(DENNIS B MALLARI)
Investors in the UAE are channelling part of their money, withdrawn from the stock exchanges following the continuous bearishness to currencies and property markets, it has been learned.
Currency experts in the country said investors who pulled out part of their investments in stock markets are directing these funds to two major fields, 40 per cent in forex trading and 60 per cent in property market.
As forex trading is mostly executed online and the market is not regulated, they could not give figures of forex trading in the UAE, but they estimated the daily turnover of regulated brokerage firms in the country reached $150 million (Dh550m) last year, while dealings with US and European currencies brokerage firms are much higher.
Experts estimate the daily turnover of forex trading globally reached $3.2 trillion in 2007 and they expect the daily turnover to surge to $3.8trn this year.
The forex or currencies exchange market gained ground against the equities market following continuing fallout from the sub-prime mortgage crisis, fears of recession in the international economy and the fluctuation of stock markets last month.
The Dubai International Financial Centre (DIFC) and the Dubai Financial Services Authority (DFSA), are working to monitor financial institutions within the UAE. There are a few companies regulated and authorised by the DFSA and DIFC to deal in forex trading.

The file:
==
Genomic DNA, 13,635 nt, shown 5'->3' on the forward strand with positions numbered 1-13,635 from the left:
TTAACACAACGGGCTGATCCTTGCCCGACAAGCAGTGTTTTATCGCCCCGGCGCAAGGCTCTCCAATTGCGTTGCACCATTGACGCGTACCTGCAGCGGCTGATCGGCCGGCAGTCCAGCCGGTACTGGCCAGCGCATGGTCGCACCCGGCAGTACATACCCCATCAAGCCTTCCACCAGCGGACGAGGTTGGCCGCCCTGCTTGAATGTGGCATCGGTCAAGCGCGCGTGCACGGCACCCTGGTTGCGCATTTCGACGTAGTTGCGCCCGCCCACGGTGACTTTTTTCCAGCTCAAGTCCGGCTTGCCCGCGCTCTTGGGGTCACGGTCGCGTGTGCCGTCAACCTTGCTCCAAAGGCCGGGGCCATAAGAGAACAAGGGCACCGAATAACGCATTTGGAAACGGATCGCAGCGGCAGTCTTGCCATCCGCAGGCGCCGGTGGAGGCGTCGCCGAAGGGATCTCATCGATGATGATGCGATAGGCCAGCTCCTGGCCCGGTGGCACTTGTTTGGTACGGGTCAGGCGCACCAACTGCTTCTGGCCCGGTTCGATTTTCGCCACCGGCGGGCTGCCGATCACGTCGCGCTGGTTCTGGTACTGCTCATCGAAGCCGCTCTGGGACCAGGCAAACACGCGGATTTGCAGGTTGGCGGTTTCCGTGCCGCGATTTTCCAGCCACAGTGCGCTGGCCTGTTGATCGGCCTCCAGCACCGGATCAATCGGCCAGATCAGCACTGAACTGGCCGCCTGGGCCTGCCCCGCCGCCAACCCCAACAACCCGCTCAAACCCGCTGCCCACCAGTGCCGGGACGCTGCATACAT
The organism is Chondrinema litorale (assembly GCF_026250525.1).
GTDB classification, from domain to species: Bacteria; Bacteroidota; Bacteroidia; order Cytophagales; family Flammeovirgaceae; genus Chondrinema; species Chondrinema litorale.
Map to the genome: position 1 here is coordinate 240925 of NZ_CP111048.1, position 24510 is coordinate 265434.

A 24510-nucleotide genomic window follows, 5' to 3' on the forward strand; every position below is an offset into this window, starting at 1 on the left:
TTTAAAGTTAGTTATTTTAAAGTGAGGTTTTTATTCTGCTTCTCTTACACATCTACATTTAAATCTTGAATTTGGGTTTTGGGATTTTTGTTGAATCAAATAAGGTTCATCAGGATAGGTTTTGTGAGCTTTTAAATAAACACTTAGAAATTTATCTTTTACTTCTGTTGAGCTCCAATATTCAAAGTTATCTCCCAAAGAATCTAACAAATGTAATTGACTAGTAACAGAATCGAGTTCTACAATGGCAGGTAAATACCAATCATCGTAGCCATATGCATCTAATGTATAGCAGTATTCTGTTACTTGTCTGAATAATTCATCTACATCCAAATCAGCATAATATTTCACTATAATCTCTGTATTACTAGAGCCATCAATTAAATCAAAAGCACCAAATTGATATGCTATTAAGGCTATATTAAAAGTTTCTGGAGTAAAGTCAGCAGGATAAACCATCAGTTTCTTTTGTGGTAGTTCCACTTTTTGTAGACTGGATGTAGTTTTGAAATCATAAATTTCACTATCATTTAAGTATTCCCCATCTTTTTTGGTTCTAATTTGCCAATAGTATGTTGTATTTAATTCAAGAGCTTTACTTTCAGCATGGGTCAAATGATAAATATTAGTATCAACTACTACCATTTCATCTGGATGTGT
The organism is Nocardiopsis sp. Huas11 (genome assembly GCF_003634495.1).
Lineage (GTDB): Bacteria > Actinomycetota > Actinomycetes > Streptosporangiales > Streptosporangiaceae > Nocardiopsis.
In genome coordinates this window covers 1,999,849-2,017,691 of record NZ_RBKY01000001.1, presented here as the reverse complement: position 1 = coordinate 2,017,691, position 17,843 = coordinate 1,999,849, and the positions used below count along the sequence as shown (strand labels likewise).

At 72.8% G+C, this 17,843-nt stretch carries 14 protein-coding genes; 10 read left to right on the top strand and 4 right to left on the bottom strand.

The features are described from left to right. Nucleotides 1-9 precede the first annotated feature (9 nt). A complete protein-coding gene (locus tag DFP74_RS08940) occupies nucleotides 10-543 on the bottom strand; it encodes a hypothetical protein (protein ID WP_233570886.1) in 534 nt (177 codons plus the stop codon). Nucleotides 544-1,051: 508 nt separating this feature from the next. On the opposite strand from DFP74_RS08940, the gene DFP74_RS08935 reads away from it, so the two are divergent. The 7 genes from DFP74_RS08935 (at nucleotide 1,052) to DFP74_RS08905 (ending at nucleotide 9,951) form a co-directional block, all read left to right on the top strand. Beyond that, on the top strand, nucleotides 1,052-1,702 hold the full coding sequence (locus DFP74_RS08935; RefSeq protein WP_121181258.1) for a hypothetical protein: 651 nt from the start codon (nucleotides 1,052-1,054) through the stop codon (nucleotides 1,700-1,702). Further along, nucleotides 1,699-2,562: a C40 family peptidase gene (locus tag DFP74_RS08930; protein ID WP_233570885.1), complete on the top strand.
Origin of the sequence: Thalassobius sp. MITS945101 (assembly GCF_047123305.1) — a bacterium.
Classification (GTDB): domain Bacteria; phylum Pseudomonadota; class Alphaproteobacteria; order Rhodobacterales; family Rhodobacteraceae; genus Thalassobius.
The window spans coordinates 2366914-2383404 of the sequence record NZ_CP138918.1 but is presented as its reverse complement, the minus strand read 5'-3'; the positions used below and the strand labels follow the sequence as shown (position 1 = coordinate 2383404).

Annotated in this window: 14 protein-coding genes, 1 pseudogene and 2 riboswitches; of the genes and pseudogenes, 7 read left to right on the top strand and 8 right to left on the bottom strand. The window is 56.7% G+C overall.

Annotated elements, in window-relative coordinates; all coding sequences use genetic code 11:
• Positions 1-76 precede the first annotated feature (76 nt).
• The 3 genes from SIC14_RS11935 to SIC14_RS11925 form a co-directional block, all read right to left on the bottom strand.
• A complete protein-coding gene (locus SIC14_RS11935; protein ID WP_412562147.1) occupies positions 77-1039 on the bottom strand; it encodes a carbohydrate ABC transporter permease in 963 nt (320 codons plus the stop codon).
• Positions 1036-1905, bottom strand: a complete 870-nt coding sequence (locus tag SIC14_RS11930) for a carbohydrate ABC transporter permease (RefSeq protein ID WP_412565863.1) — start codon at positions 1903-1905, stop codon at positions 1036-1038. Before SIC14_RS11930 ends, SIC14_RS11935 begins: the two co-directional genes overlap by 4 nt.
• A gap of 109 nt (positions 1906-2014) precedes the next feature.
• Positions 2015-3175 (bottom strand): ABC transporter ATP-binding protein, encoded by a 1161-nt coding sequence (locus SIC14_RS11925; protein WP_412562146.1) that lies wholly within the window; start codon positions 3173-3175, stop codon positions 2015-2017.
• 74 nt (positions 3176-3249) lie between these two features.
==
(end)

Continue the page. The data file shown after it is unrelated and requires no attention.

“As Dubai is considered the main business hub in the Middle East, we expect more investors to trade in currencies as it’s the new trend. However, the type of investors has changed. Now we can find a lot of corporates, particularly import and export firms, investing in forex just to cover the difference in currencies. That’s why we are expecting forex trading will be more popular and it will be expanding in the future,” said Serif Sanad, institutional desk manager at GFS Investments.
“Options for forex traders in the UAE are basically either trading with a forex company existing in the country, and using their online tools or using the services of offshore companies. Of course, each choice has its own advantages and disadvantages. Firms here are licensed by DFSA and DIFC and they have local bank accounts, so that they do not have to transfer the funds to offshore accounts in Europe or United States,” he added.
“Comparing the business in the Middle East to global trading, we have a small percentage of the market share because the business is new in the region and especially in the Gulf. But with the boom of internet and advertising campaigns, retail clients of forex increase every day in the region. But the rush for currency trading created a high percentage of loss due to the lack of knowledge of the business and the trade. Lately, the stress on knowledge of the forex market has been a high priority and there are many companies and institutes, which offer training on trading techniques and educate investors how to analyse technical and fundamental news,” he said.